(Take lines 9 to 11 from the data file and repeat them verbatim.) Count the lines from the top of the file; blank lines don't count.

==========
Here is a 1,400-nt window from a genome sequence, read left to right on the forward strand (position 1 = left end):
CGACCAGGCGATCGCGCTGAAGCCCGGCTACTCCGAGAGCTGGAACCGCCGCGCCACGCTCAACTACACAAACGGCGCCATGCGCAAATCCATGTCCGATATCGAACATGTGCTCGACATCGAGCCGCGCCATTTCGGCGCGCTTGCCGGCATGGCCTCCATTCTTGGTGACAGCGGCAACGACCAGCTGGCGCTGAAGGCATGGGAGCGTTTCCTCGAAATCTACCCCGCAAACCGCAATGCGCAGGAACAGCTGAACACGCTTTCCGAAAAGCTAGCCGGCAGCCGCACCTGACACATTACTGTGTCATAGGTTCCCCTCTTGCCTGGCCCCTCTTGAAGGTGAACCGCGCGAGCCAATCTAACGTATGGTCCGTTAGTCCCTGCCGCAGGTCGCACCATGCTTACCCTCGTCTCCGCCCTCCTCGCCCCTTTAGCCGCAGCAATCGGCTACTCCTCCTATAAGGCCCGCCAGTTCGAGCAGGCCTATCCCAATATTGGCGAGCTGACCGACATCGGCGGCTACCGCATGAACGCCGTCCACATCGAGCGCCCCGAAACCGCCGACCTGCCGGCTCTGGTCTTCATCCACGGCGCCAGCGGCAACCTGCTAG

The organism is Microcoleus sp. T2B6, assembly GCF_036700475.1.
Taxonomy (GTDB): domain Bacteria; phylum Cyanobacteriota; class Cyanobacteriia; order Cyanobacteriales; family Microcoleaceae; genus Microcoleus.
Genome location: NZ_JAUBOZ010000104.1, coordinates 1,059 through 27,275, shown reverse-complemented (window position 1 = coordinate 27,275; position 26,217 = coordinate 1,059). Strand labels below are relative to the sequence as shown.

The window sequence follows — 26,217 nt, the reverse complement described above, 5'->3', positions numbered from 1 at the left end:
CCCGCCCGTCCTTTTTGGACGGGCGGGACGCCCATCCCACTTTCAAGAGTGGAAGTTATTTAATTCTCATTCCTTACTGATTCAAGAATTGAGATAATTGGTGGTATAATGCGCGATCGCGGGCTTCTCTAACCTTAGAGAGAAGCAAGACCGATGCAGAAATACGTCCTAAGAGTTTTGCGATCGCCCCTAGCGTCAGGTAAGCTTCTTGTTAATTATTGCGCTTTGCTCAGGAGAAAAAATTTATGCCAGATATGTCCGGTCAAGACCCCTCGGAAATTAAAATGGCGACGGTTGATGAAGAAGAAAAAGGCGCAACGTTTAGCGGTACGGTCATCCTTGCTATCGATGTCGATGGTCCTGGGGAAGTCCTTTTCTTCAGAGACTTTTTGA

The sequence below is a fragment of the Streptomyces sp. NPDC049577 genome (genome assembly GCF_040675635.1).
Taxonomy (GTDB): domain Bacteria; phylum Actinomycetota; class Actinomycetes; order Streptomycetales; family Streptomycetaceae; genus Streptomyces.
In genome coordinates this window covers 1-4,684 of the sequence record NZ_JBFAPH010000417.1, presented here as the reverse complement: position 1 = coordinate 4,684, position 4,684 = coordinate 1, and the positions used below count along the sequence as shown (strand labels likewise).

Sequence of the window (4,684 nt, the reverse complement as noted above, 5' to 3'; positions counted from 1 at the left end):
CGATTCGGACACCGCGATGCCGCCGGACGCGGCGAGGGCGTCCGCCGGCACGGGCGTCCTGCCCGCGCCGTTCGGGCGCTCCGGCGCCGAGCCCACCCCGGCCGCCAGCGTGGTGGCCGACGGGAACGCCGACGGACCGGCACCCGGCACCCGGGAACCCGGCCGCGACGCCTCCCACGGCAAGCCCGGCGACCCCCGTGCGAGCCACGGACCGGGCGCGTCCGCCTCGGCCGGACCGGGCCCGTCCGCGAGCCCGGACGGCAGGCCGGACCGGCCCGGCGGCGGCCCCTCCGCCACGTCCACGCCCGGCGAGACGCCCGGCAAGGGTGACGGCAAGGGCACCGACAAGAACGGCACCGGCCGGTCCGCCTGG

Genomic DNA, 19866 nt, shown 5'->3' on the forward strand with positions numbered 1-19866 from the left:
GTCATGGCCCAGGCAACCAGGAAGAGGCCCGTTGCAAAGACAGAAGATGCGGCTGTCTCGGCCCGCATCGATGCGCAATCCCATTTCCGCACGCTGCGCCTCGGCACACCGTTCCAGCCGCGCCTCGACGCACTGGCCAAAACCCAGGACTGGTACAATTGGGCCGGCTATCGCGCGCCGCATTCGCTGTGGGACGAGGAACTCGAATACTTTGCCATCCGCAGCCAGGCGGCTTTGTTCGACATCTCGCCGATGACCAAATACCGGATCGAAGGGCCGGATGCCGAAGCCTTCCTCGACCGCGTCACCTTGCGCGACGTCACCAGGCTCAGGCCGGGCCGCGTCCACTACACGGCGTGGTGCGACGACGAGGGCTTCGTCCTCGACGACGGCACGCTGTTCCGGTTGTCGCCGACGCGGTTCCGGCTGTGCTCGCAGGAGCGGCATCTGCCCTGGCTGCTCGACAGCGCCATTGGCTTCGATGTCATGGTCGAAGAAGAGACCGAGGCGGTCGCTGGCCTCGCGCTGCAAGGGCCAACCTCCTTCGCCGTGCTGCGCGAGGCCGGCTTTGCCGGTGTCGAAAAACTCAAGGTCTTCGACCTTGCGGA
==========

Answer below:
Taxonomy (GTDB): domain Bacteria; phylum Actinomycetota; class Actinomycetes; order Streptomycetales; family Streptomycetaceae; genus Streptomyces.
In genome coordinates this window covers 1-4,684 of the sequence record NZ_JBFAPH010000417.1, presented here as the reverse complement: position 1 = coordinate 4,684, position 4,684 = coordinate 1, and the positions used below count along the sequence as shown (strand labels likewise).

Sequence of the window (4,684 nt, the reverse complement as noted above, 5' to 3'; positions counted from 1 at the left end):